But at least both varieties deliver some of the fruits they promise. Quaker’s instant Strawberries & Cream still has strawberry-flavored apples colored with red dye instead of dried strawberries. And the “blueberries” in its instant Blueberries & Cream are dyed blueberry-flavored figs.

Probiotic push

“Help keep your body and belly healthy,” says Think Thin Protein & Probiotics Hot Oatmeal. “Maximize your day with the hottest trifecta of protein, probiotics and fiber.”

Think Thin protein probiotics oatmeal
Do oats need probiotics or protein isolates? Nope.
Think Thin.

Think Thin adds Bacillus coagulans GBI-30, 6086. So do Earnest Eats Protein Probiotic Oatmeal and Bakery on Main Organic Oats & Happiness with Probiotic Cultures. The probiotic, a patented strain of a hardy microbe surrounded by a tough spore—that’s why it can survive the microwave—is showing up in everything from muffins and granola to ice cream.

Should you count on probiotic oats to keep your “belly healthy”? The evidence for B. coagulans GBI-30, 6086, which was partly funded by the probiotic’s manufacturer, is unimpressive (see Jul./Aug. 2017, "Probiotics: What's in a name?").

And don’t be wowed by Think Thin’s protein. The added soy protein isolate boosts the protein to 10 grams per 200-calorie serving (about ¾ cup cooked). You’d get 10 grams of protein from a cup of cooked plain oats plus a half cup of skim milk...for about the same calories.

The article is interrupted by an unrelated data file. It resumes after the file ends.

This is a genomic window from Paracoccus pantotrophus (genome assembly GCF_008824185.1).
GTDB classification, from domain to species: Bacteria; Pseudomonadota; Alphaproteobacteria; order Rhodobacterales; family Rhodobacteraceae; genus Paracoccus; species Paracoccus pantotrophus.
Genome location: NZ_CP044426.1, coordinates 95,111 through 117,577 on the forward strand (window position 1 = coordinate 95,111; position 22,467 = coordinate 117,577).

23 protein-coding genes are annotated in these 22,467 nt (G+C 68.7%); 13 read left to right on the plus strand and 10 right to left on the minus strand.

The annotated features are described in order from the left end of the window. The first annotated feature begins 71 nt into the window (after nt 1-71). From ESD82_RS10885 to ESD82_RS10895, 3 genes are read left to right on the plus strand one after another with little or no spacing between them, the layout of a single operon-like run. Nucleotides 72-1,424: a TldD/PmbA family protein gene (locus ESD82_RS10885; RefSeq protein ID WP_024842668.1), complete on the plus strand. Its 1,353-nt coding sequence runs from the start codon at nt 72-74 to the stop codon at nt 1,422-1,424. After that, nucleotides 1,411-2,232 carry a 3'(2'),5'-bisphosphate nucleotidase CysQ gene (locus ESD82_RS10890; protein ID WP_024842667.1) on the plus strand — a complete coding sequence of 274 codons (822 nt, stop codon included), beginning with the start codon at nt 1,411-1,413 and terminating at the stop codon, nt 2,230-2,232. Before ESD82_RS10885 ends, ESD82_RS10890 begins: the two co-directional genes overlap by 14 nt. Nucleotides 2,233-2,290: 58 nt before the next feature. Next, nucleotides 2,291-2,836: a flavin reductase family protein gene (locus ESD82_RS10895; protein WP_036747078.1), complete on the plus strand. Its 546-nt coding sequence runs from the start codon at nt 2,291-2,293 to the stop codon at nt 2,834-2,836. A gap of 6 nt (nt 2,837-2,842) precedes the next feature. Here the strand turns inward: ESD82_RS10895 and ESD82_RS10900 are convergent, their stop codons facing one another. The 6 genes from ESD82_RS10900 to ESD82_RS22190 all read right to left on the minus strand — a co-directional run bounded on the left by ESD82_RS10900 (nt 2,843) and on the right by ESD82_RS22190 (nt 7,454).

Some like it cold

“Prepare at night,” says Quaker Overnight Oats. “Enjoy in the morning.”

Overnight oats are in. You add your milk to the “fill line,” then cover, refrigerate overnight, and simply stir (don’t heat!) in the a.m. For creamier oats, add two or three tablespoons of plain yogurt, says the label.

But most of Quaker’s half-dozen varieties, like the Raisin Walnut & Honey Heaven or the Cherry Almond & Vanilla, are too sugary for a Best Bite or Honorable Mention. (Both have 2½ teaspoons of added sugars.) And it’s too bad the Unsweetened with Chia Seeds has no fruit.

Solution: divide your own mix of rolled oats, fruit, and nuts or seeds into jars or reusable containers. At around $2 a pop for Quaker’s cups, you’ll save money, too.

Bob's Red Mill fruit and seed muesli
Grab a tasty muesli...or make your own blend.
Bob's Red Mill.

Or take a cue from the Swiss and start with a bag of muesli. Most have little or no added sugars. We love Bob’s Red Mill Old Country Style or Fruit & Seed, which is jam-packed with almonds, raisins, pumpkin seeds, cranberries, blueberries, and cherries. Yum!